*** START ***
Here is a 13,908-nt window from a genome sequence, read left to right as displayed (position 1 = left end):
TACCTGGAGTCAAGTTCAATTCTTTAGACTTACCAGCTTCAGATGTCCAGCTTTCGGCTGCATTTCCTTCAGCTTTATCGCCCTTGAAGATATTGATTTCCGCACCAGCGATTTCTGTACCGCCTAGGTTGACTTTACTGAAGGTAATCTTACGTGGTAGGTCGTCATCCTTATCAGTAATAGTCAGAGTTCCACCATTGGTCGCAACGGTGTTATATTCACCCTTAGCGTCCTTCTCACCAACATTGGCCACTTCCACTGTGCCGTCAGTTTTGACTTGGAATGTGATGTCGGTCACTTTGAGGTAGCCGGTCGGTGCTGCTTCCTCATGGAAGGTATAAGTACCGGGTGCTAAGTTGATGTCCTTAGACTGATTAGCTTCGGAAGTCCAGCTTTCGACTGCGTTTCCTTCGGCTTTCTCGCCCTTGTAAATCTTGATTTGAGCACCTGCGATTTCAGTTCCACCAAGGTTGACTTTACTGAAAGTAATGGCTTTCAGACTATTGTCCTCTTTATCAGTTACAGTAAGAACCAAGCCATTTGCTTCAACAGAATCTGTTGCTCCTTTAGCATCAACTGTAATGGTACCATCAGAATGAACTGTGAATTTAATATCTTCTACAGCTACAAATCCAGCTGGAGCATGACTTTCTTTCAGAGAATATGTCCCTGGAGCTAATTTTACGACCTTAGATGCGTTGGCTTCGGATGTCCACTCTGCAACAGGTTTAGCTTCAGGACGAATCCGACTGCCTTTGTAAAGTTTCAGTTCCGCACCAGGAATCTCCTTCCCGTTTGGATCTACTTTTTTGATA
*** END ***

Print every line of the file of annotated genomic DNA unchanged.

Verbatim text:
Here is a 13,908-nt window from a genome sequence, read left to right as displayed (position 1 = left end):
TACCTGGAGTCAAGTTCAATTCTTTAGACTTACCAGCTTCAGATGTCCAGCTTTCGGCTGCATTTCCTTCAGCTTTATCGCCCTTGAAGATATTGATTTCCGCACCAGCGATTTCTGTACCGCCTAGGTTGACTTTACTGAAGGTAATCTTACGTGGTAGGTCGTCATCCTTATCAGTAATAGTCAGAGTTCCACCATTGGTCGCAACGGTGTTATATTCACCCTTAGCGTCCTTCTCACCAACATTGGCCACTTCCACTGTGCCGTCAGTTTTGACTTGGAATGTGATGTCGGTCACTTTGAGGTAGCCGGTCGGTGCTGCTTCCTCATGGAAGGTATAAGTACCGGGTGCTAAGTTGATGTCCTTAGACTGATTAGCTTCGGAAGTCCAGCTTTCGACTGCGTTTCCTTCGGCTTTCTCGCCCTTGTAAATCTTGATTTGAGCACCTGCGATTTCAGTTCCACCAAGGTTGACTTTACTGAAAGTAATGGCTTTCAGACTATTGTCCTCTTTATCAGTTACAGTAAGAACCAAGCCATTTGCTTCAACAGAATCTGTTGCTCCTTTAGCATCAACTGTAATGGTACCATCAGAATGAACTGTGAATTTAATATCTTCTACAGCTACAAATCCAGCTGGAGCATGACTTTCTTTCAGAGAATATGTCCCTGGAGCTAATTTTACGACCTTAGATGCGTTGGCTTCGGATGTCCACTCTGCAACAGGTTTAGCTTCAGGACGAATCCGACTGCCTTTGTAAAGTTTCAGTTCCGCACCAGGAATCTCCTTCCCGTTTGGATCTACTTTTTTGATA